Like many fans, my introduction to the sweet science came from watching the highlight reel knockouts of Mike Tyson. A casual viewer at first, I soon became enamoured with the sport after watching such greats as Pernell Whitaker, Roy Jones Jr. and Lennox Lewis. Craving more, I decided to check out some of the great fighters of old. Every now and then, ESPN Classics would spotlight fighters such as Roberto Duran, Mohammed Ali or even Sugar Ray Robinson.
Eventually, I came upon Smokin’ Joe Frazier. I had heard the name, of course, but had not seen any of his fights. They were showing his first fight with George Foreman – Kingston, Jamaica in 1973. I could still feel the electricity all these years later as the fighters entered the ring.
And that staredown.
Foreman looked mean enough, but Frazier looked positively menacing as he grinned up at Big George. Later, Foreman would admit that this was the first time he ever felt scared before a fight. I knew, then, before the opening bell sounded, that Frazier was going to be my favorite fighter.
When the fight commenced, Frazier came out with his trademark bob-and-weave style. A style that no fighter has been able to duplicate, though Tyson came close. Relentless does not even begin to describe Frazier. He, quite literally, did not take a backward step.
Foreman would not be denied, though. We all know what happened next. Frazier was annihilated. Six knockdowns in two rounds. Foreman seemed lazy with his punches, like they were thrown with no intentions. But this was an illusion. He had logs for arms and mercilessly battered the champion from pillar to post. The referee finally stopped the fight at the 1:35 mark of the second round. Frazier showed tremendous heart and would have gladly died, rather than quit. Warlike Frazier. He went out on his shield; an honorable loss, but painful to behold.
Afterwards, I watched most of Frazier’s other fights. Before he met Foreman, Frazier had a brilliant career. Known for his devastating left hook, he fought, and convincingly defeated, virtually every top contender of his era. He scored a fourth round TKO over rugged Canadian heavyweight, George Chuvalo, a fighter famous for never being dropped in his professional career. He stopped Jerry Quarry in the seventh round in the 1969 Ring Magazine fight of the year. He, then, brutalized WBA champ Jimmy Ellis in four short rounds, knocking him down twice, to capture his first world title. He was never in a dull fight. Frazier’s finest hour, of course, was when he defeated Mohammed Ali by unanimous decision, in the first bout of their epic trilogy.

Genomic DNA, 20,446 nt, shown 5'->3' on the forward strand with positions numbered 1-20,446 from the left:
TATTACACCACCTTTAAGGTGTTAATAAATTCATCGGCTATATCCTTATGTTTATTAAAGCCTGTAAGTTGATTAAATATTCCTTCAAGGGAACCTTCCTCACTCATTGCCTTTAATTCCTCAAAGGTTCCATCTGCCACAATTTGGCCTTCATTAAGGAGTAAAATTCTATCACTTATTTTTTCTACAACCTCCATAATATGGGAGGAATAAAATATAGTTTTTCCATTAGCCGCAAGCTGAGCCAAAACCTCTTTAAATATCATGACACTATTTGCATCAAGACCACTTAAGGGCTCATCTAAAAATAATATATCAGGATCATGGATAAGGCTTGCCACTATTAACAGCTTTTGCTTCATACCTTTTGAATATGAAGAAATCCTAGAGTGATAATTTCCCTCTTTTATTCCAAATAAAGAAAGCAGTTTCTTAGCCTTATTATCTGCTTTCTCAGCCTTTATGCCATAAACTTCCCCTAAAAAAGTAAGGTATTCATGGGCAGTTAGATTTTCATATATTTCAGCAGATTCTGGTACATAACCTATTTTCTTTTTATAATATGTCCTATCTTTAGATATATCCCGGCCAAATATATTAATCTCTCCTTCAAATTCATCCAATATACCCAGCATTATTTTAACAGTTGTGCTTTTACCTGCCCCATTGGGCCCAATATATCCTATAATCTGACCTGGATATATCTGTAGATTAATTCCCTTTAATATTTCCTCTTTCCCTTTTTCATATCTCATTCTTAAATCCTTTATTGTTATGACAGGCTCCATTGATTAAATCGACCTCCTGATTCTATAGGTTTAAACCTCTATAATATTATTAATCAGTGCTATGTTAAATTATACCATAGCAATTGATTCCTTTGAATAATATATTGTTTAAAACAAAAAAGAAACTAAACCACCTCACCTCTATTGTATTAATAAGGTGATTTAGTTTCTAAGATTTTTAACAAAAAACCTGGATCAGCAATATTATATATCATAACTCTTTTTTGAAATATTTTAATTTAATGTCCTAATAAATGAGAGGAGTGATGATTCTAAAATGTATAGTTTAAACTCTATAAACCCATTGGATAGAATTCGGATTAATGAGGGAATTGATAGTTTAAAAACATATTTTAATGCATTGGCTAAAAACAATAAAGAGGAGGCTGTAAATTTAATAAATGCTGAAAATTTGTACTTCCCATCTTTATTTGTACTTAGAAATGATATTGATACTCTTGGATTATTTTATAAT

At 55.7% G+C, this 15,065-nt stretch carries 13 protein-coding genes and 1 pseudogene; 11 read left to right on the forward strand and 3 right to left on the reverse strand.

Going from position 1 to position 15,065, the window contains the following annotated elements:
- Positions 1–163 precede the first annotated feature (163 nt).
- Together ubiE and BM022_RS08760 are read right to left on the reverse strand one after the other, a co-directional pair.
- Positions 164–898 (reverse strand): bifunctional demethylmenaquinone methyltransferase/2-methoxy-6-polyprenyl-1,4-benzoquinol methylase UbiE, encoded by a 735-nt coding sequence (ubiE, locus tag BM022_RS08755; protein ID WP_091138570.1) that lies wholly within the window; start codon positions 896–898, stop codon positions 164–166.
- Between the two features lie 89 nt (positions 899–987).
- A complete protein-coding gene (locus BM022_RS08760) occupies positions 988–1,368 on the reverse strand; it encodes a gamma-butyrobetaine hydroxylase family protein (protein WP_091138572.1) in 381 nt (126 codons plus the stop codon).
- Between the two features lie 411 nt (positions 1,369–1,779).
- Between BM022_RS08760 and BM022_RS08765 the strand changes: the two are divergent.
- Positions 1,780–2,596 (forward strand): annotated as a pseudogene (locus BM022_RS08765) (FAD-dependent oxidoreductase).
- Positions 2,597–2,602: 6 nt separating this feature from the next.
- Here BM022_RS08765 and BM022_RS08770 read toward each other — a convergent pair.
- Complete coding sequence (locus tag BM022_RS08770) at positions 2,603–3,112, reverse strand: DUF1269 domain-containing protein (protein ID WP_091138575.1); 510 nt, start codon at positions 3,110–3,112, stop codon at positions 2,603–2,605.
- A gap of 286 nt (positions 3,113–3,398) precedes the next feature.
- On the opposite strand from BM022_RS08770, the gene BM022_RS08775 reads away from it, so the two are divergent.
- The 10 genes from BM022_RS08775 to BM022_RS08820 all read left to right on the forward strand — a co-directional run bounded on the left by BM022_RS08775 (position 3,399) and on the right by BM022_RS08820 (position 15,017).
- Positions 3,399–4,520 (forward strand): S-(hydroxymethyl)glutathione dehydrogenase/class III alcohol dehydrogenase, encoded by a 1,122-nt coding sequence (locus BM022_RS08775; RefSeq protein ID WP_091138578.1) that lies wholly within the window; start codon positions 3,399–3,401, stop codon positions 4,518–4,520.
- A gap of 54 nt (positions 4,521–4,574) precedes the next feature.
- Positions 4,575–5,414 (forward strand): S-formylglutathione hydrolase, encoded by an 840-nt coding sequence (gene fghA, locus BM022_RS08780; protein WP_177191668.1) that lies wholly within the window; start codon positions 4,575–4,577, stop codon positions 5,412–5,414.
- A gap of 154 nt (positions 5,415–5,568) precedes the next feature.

That was the beginning of the most infamous fued in boxing history. Much has been written on the subject of Ali and Frazier. I cannot add anything new, but would urge the reader to check out ‘Ghosts of Manila by’ Mark Kram, the most thorough account yet written about this storied rivalry. There is also a fascinating documentary feature called ‘When the Smoke Clears’ which focuses mostly on Frazier.
Frazier’s last meaningful fight was his final meeting with Ali in the ‘Thrilla in Manila.’ To this day, the fight is probably the most convincing argument against boxing as entertainment. It truly is a barbaric sport, where fighters are lucky if they can retire with their faculties intact. This fight, I believe, was instrumental in some of the later safety measures adopted, such as widespread use of mandatory eight-counts, the elimination of 15 round fights, etc.
Many believe, myself included, that if the fight would have went one more round, somebody would have died. As fate would have it, Frazier’s corner stopped the fight. Some say Ali’s corner was about to do the same. We will never know.
Frazier, ever the warrior, protested the stoppage, even though both of his eyes were swollen shut. Trainer Eddie Futch told Frazier, as he sat on his stool, “Nobody will ever forget what you did here, today.”
Truer words were never spoken. Thanks for the great fights, Joe.
Smokin’ Joe Frazier
January 12, 1944 – November 7, 2011